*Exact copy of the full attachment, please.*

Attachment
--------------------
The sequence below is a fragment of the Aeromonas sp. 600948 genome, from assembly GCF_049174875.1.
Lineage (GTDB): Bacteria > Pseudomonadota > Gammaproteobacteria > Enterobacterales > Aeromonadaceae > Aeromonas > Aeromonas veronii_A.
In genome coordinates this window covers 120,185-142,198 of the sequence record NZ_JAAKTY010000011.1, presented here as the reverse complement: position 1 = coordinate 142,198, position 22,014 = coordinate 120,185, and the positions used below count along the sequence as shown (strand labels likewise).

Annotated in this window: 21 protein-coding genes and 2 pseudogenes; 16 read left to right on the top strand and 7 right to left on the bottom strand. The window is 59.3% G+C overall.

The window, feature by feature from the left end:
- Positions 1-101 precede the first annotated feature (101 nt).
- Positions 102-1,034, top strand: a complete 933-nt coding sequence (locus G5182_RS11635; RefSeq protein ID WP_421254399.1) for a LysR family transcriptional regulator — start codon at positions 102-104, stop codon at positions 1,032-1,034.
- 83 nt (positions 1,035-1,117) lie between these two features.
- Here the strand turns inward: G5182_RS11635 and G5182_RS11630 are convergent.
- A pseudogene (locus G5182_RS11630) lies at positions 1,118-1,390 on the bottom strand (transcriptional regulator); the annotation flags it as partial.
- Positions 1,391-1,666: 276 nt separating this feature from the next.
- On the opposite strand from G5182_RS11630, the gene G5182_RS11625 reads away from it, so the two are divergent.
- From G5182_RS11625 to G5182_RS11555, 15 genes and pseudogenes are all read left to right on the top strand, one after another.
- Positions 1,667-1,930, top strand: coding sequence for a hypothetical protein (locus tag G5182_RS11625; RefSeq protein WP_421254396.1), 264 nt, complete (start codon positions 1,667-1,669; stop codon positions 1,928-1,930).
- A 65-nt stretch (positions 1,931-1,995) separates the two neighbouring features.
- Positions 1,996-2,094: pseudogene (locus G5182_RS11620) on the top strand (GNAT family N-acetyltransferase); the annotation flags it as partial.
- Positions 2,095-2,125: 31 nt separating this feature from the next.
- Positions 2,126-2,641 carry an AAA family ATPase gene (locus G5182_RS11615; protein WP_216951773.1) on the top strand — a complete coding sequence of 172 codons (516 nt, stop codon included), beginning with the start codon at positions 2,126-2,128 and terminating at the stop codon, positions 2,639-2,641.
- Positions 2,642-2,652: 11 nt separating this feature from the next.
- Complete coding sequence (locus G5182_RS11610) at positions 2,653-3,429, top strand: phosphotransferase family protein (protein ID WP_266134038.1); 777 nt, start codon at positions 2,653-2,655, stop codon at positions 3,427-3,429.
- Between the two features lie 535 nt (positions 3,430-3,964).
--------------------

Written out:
The sequence below is a fragment of the Aeromonas sp. 600948 genome, from assembly GCF_049174875.1.
Lineage (GTDB): Bacteria > Pseudomonadota > Gammaproteobacteria > Enterobacterales > Aeromonadaceae > Aeromonas > Aeromonas veronii_A.
In genome coordinates this window covers 120,185-142,198 of the sequence record NZ_JAAKTY010000011.1, presented here as the reverse complement: position 1 = coordinate 142,198, position 22,014 = coordinate 120,185, and the positions used below count along the sequence as shown (strand labels likewise).

Annotated in this window: 21 protein-coding genes and 2 pseudogenes; 16 read left to right on the top strand and 7 right to left on the bottom strand. The window is 59.3% G+C overall.

The window, feature by feature from the left end:
- Positions 1-101 precede the first annotated feature (101 nt).
- Positions 102-1,034, top strand: a complete 933-nt coding sequence (locus G5182_RS11635; RefSeq protein ID WP_421254399.1) for a LysR family transcriptional regulator — start codon at positions 102-104, stop codon at positions 1,032-1,034.
- 83 nt (positions 1,035-1,117) lie between these two features.
- Here the strand turns inward: G5182_RS11635 and G5182_RS11630 are convergent.
- A pseudogene (locus G5182_RS11630) lies at positions 1,118-1,390 on the bottom strand (transcriptional regulator); the annotation flags it as partial.
- Positions 1,391-1,666: 276 nt separating this feature from the next.
- On the opposite strand from G5182_RS11630, the gene G5182_RS11625 reads away from it, so the two are divergent.
- From G5182_RS11625 to G5182_RS11555, 15 genes and pseudogenes are all read left to right on the top strand, one after another.
- Positions 1,667-1,930, top strand: coding sequence for a hypothetical protein (locus tag G5182_RS11625; RefSeq protein WP_421254396.1), 264 nt, complete (start codon positions 1,667-1,669; stop codon positions 1,928-1,930).
- A 65-nt stretch (positions 1,931-1,995) separates the two neighbouring features.
- Positions 1,996-2,094: pseudogene (locus G5182_RS11620) on the top strand (GNAT family N-acetyltransferase); the annotation flags it as partial.
- Positions 2,095-2,125: 31 nt separating this feature from the next.
- Positions 2,126-2,641 carry an AAA family ATPase gene (locus G5182_RS11615; protein WP_216951773.1) on the top strand — a complete coding sequence of 172 codons (516 nt, stop codon included), beginning with the start codon at positions 2,126-2,128 and terminating at the stop codon, positions 2,639-2,641.
- Positions 2,642-2,652: 11 nt separating this feature from the next.
- Complete coding sequence (locus G5182_RS11610) at positions 2,653-3,429, top strand: phosphotransferase family protein (protein ID WP_266134038.1); 777 nt, start codon at positions 2,653-2,655, stop codon at positions 3,427-3,429.
- Between the two features lie 535 nt (positions 3,430-3,964).